Train a Cat to Use a Leash
Edited by Yuliya, Grimm, Dougie, Dougie-1 and 2 others
Can cats walk on a leash?
You may be used to seeing dogs walking comfortably on a leash, but have you ever seen a cat on a leash? Many people train their cats to walk on leashes for a number of reasons. You might want your cat to go outdoors without being allowed to run free. Or maybe you want him to get more exercise than he would indoors.
Cats are proud and stubborn animals, and not all cats will be willing to let you put a leash or harness on them. If your cat has a good temperament though, you may be able to teach him to wear a leash outdoors.
Before you start
Before you can teach your cat to walk on a leash, take a moment to read these points:
- Make sure your cat is up to date on his vaccinations. Taking him outside will expose him to other cats, and potential health problems if he's not protected.
- Kittens are more open to new experiences than adult cats are. Training an older cat may take more patience and time.
- A harness is more comfortable than a leash, since it supports the entire body and doesn't just pull on the neck. Find a harness that is especially made for cats, for a more comfortable fit that your cat won't slip out of.
- Putting on a harness takes a bit of handling, so if your cat is uncomfortable with being touched, you may need to work on that before you can even start leash training.
Getting your cat used to a harness
The first part to taking your cat outside is actually getting the harness on him. This is often also the hardest part. Here are some tips on getting your cat to accept and welcome the harness:
- 1Place it in a spot that your cat associates with positive feelings, like his food bowl or favorite napping spot. Try holding out the harness to your cat and letting him smell it. Place it against your cat's body for a moment and praise him if he remains calm.Get your cat used to the harness.Advertisement
- 2If your cat smells the harness calmly, give him a treat. Doesn't mind the feel of it on his neck? Another treat. Rewarding your cat for positive responses to the harness will help him see it as a good thing.Reward positive behavior.Advertisement
- 3Start by just touching the harness to your cat's neck. Move on to draping it over his back. If he seems comfortable with this, try putting his front paws into the harness, the removing them right away. Reward the entire time for any positive behavior. This process can take days or months. Be patient.Increase contact little by little.
- 4If your cat becomes upset at any point, distract him and remove the harness. Don't try training again that day. The next time you try leash training, start a step back in the training process.Distract from negative behavior.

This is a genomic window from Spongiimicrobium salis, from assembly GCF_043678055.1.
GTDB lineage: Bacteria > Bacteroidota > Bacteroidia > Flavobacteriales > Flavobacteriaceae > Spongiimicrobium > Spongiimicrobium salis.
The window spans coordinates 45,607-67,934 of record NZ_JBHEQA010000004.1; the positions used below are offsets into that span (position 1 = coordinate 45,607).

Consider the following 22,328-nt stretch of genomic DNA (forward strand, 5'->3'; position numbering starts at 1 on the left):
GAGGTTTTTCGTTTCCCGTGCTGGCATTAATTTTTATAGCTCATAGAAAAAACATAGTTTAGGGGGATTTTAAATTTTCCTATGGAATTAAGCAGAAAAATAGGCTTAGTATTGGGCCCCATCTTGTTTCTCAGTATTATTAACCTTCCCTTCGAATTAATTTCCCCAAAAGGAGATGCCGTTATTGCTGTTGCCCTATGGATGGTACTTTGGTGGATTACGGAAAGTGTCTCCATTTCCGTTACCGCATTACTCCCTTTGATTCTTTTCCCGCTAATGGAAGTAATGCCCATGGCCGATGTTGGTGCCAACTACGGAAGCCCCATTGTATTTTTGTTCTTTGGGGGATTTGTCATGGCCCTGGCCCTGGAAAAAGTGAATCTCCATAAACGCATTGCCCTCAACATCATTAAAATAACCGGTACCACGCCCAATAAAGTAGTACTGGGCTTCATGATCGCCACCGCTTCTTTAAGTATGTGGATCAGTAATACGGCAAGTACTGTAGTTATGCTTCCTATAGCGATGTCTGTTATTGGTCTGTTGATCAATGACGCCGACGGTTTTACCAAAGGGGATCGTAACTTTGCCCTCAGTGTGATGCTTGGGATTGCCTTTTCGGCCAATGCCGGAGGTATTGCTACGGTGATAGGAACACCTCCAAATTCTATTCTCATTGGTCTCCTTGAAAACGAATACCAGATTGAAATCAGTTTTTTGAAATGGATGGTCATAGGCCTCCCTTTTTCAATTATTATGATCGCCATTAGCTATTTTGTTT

- 5You may need to take two steps forward and one step back to get to the point where you can put a harness on your cat easily and without stress for either of you. Put your cats paws through the harness then remove them. Repeat with other parts of the harness. If your cat seems fine with it, continue on!Gradually get parts of the harness on.
Getting your cat to love the leash
Once you have your cat used to wearing a harness, you can move on to actual leash training.
- 1Attach the leash to the harness.
- 2Let your cat drag it around on the floor at first.
- 3Watch your cat's reaction. If he seems comfortable, you can move on to the next step. If he's showing negative signs of stress or anxiety, take a step back in the training.Pick up the leash and hold it very loosely.
- 4Try letting your cat walk around the house while you hold on to the leash. Gently direct your cat where you want him to go, without pulling too hard.Hold the leash taught.
- 5Make sure both you and your cat are comfortable with the leash and harness. Stay close to home on your first walk - the backyard works best. Your cat may want to run everywhere, or he may want to stay by the door and take everything in first. Take things at your cat's pace.Repeat a few times, then venture outside!Advertisement
Safety Tips for Leash Training a Cat
- Expect setbacks. Your cat may be fine one day, and suddenly not fine another day. Always take the training at your cat's pace. Go back to the last place your cat felt comfortable. If that doesn't help, end the training for the day and distract your cat with something he likes.
- Know how to deal with freak out. Some things outside may spook your cat. He might react by freezing in place, or clawing his way up to your head. Be prepared to deal with your cat's nerves and claws, without getting freaked out yourself. Stay calm and remove your cat from the negative situation. If possible, place your cat on the ground - this will help him feel more confident.
- If you can, learn what calms your cat down when something scares him before you even step outside.
- Don't tie your cat's leash to anything or leave him alone. Don't leave your cat unattended, even for a minute. He may get tangled in the leash, or won't be able to escape from a bad situation (like a threatening dog).
- Take your time and be patient!
Categories : Cats
Recent edits by: Eng, Dougie-1, Dougie